Bill Text: IL HB3419 | 2017-2018 | 100th General Assembly | Veto Message

Bill Title: Amends the Illinois Procurement Code. Provides that an expatriate corporation shall be considered a non-resident bidder for purposes of the Code. Provides that no business or member of a unitary business group shall submit a bid for or enter into a contract with a State agency under the Code if the business is an expatriate corporation. Defines "expatriate corporation". Amends the Illinois Income Tax Act. Provides that notwithstanding provisions of the Act, any person formed or incorporated in a foreign tax haven may be a member of a unitary business group without regard to where its business activities are conducted. Defines "foreign tax haven". Amends the General Provisions Article of the Illinois Pension Code. Requires the Illinois Investment Policy Board to make its best efforts to identify all expatriate companies and include those companies in the list of restricted companies distributed to each retirement system and the Illinois State Board of Investment.

Spectrum: Partisan Bill (Democrat 40-1)

Status: (Vetoed) 2017-08-18 - Governor Vetoed [HB3419 Detail]

Download: Illinois-2017-HB3419-Veto_Message.html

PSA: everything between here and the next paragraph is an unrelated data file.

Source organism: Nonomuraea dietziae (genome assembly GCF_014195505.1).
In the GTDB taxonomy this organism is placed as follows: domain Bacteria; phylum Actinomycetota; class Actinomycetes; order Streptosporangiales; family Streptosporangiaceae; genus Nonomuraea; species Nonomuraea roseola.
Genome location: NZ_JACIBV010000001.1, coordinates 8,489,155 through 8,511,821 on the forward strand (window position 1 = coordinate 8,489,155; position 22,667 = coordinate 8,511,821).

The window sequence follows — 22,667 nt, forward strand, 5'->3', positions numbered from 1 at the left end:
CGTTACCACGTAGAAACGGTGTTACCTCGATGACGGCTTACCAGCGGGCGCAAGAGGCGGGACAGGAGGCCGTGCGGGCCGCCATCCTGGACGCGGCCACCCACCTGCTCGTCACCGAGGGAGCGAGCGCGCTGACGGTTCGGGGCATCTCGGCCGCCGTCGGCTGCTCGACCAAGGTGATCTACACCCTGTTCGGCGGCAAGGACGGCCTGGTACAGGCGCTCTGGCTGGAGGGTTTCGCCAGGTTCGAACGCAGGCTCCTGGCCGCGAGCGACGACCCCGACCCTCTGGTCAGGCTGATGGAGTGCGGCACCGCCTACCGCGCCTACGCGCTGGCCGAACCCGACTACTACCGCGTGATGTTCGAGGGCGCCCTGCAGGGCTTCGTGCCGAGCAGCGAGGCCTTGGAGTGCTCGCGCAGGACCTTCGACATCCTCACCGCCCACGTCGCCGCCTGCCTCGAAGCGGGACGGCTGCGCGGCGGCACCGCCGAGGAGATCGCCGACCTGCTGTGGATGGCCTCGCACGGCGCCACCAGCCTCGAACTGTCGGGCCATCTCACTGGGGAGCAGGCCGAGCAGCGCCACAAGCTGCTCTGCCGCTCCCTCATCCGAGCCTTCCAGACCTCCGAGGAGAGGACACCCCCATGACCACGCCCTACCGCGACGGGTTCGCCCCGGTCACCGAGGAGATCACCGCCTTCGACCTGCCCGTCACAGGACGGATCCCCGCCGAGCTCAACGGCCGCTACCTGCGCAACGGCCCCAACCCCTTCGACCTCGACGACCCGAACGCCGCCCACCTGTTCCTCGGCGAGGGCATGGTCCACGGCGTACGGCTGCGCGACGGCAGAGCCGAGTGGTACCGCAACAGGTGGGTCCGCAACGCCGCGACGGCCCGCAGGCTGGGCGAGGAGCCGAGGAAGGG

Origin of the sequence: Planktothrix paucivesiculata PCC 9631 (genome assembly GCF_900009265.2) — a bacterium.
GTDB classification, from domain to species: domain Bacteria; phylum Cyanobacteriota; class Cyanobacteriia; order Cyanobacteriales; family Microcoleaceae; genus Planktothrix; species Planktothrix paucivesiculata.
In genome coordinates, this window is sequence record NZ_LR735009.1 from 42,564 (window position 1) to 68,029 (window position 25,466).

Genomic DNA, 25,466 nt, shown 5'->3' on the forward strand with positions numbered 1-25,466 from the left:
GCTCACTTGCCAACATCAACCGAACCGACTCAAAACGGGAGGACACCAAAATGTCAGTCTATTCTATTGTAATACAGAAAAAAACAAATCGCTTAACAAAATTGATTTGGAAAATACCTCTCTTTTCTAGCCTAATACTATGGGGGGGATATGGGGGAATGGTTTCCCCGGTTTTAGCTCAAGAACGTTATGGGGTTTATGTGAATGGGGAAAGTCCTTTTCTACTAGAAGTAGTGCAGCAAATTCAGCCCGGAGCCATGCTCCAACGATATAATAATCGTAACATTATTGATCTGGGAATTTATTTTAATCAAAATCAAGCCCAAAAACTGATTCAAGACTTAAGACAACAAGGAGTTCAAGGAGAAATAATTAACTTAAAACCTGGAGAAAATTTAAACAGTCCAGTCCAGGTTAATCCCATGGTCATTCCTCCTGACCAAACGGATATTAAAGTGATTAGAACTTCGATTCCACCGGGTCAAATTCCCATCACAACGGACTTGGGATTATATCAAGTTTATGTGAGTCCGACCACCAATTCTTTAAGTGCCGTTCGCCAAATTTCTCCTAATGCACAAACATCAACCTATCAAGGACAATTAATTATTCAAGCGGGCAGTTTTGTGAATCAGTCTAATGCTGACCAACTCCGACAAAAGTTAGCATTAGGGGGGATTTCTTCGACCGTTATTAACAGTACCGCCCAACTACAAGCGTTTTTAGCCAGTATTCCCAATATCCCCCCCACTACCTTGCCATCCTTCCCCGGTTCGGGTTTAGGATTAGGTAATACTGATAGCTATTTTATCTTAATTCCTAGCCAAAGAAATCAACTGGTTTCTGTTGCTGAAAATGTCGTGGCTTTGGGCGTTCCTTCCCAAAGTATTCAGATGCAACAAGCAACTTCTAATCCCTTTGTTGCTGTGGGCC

August 18, 2017

To the Honorable Members of

The Illinois House of Representatives,

100th General Assembly:

Today I veto House Bill 3419 from the 100th General Assembly, which prohibits companies that have restructured through corporate inversions from bidding on or entering into State contracts. It also precludes State retirement systems from investing in any such companies.

This legislation requires the State to penalize companies that utilize a completely legal form of federal tax planning. This is shortsighted and sets dangerous precedent for how the State interacts with vendors and businesses in Illinois, and represents an unnecessary interjection into federal tax policy. Our federal tax policies may be ripe for reform, but punishing the entities that have legally pursued new corporate structures due to non-competitive federal policies does not accomplish that reform.

Instead, by barring these businesses from contracting with the State on various projects, this bill minimizes the pool of eligible vendors to meet our state’s needs, which could mean diminished competition and higher costs for taxpayers, and could lead to taxpayers not being eligible to receive the highest quality services because of the diminished pool. Moreover, this brand of exclusionary policy could make Illinois a less attractive place to do business at all for those companies that are penalized under this legislation.

Therefore, pursuant to Section 9(b) of Article IV of the Illinois Constitution of 1970, I hereby return House Bill 3419, entitled “AN ACT concerning finance”, with the foregoing objections, vetoed in its entirety.


Bruce Rauner